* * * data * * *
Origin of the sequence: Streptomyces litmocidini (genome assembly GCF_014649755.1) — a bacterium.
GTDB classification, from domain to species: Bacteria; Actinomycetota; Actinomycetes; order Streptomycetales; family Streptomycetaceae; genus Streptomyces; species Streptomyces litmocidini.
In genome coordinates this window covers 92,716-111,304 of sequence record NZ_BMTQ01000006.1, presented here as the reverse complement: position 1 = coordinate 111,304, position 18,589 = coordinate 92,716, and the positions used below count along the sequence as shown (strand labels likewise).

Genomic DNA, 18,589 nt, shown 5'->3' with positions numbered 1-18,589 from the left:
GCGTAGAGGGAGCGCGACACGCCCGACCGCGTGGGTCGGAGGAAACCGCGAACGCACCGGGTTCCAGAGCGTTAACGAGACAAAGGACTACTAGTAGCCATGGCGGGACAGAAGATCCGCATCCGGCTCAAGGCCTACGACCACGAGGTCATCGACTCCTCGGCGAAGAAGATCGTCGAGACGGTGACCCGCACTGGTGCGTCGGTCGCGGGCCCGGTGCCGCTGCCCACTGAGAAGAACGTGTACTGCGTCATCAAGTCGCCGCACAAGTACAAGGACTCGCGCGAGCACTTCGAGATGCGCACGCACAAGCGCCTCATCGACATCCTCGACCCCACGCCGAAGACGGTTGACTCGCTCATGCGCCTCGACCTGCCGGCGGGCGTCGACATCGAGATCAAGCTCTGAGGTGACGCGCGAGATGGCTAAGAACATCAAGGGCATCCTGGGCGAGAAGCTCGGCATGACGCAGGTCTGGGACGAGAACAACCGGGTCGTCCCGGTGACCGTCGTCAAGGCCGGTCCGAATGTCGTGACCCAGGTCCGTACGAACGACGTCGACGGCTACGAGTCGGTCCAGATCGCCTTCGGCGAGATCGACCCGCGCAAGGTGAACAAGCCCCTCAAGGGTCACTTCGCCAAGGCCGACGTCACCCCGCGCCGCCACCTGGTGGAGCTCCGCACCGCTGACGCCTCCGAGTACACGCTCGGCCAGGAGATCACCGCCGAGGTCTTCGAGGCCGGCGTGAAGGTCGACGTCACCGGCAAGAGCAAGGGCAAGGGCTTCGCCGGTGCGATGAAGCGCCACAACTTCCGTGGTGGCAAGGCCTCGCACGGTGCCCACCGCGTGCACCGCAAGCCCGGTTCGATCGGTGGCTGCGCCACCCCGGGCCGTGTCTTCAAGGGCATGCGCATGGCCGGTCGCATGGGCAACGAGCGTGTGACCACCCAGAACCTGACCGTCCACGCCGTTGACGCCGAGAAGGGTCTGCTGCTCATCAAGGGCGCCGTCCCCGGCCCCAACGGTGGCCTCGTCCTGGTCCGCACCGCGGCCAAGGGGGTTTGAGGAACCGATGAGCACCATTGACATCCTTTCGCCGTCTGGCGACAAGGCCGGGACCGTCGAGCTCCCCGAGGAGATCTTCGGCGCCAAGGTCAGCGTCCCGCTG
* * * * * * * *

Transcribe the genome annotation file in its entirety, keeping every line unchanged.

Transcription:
Origin of the sequence: Streptomyces litmocidini (genome assembly GCF_014649755.1) — a bacterium.
GTDB classification, from domain to species: Bacteria; Actinomycetota; Actinomycetes; order Streptomycetales; family Streptomycetaceae; genus Streptomyces; species Streptomyces litmocidini.
In genome coordinates this window covers 92,716-111,304 of sequence record NZ_BMTQ01000006.1, presented here as the reverse complement: position 1 = coordinate 111,304, position 18,589 = coordinate 92,716, and the positions used below count along the sequence as shown (strand labels likewise).

Genomic DNA, 18,589 nt, shown 5'->3' with positions numbered 1-18,589 from the left:
GCGTAGAGGGAGCGCGACACGCCCGACCGCGTGGGTCGGAGGAAACCGCGAACGCACCGGGTTCCAGAGCGTTAACGAGACAAAGGACTACTAGTAGCCATGGCGGGACAGAAGATCCGCATCCGGCTCAAGGCCTACGACCACGAGGTCATCGACTCCTCGGCGAAGAAGATCGTCGAGACGGTGACCCGCACTGGTGCGTCGGTCGCGGGCCCGGTGCCGCTGCCCACTGAGAAGAACGTGTACTGCGTCATCAAGTCGCCGCACAAGTACAAGGACTCGCGCGAGCACTTCGAGATGCGCACGCACAAGCGCCTCATCGACATCCTCGACCCCACGCCGAAGACGGTTGACTCGCTCATGCGCCTCGACCTGCCGGCGGGCGTCGACATCGAGATCAAGCTCTGAGGTGACGCGCGAGATGGCTAAGAACATCAAGGGCATCCTGGGCGAGAAGCTCGGCATGACGCAGGTCTGGGACGAGAACAACCGGGTCGTCCCGGTGACCGTCGTCAAGGCCGGTCCGAATGTCGTGACCCAGGTCCGTACGAACGACGTCGACGGCTACGAGTCGGTCCAGATCGCCTTCGGCGAGATCGACCCGCGCAAGGTGAACAAGCCCCTCAAGGGTCACTTCGCCAAGGCCGACGTCACCCCGCGCCGCCACCTGGTGGAGCTCCGCACCGCTGACGCCTCCGAGTACACGCTCGGCCAGGAGATCACCGCCGAGGTCTTCGAGGCCGGCGTGAAGGTCGACGTCACCGGCAAGAGCAAGGGCAAGGGCTTCGCCGGTGCGATGAAGCGCCACAACTTCCGTGGTGGCAAGGCCTCGCACGGTGCCCACCGCGTGCACCGCAAGCCCGGTTCGATCGGTGGCTGCGCCACCCCGGGCCGTGTCTTCAAGGGCATGCGCATGGCCGGTCGCATGGGCAACGAGCGTGTGACCACCCAGAACCTGACCGTCCACGCCGTTGACGCCGAGAAGGGTCTGCTGCTCATCAAGGGCGCCGTCCCCGGCCCCAACGGTGGCCTCGTCCTGGTCCGCACCGCGGCCAAGGGGGTTTGAGGAACCGATGAGCACCATTGACATCCTTTCGCCGTCTGGCGACAAGGCCGGGACCGTCGAGCTCCCCGAGGAGATCTTCGGCGCCAAGGTCAGCGTCCCGCTG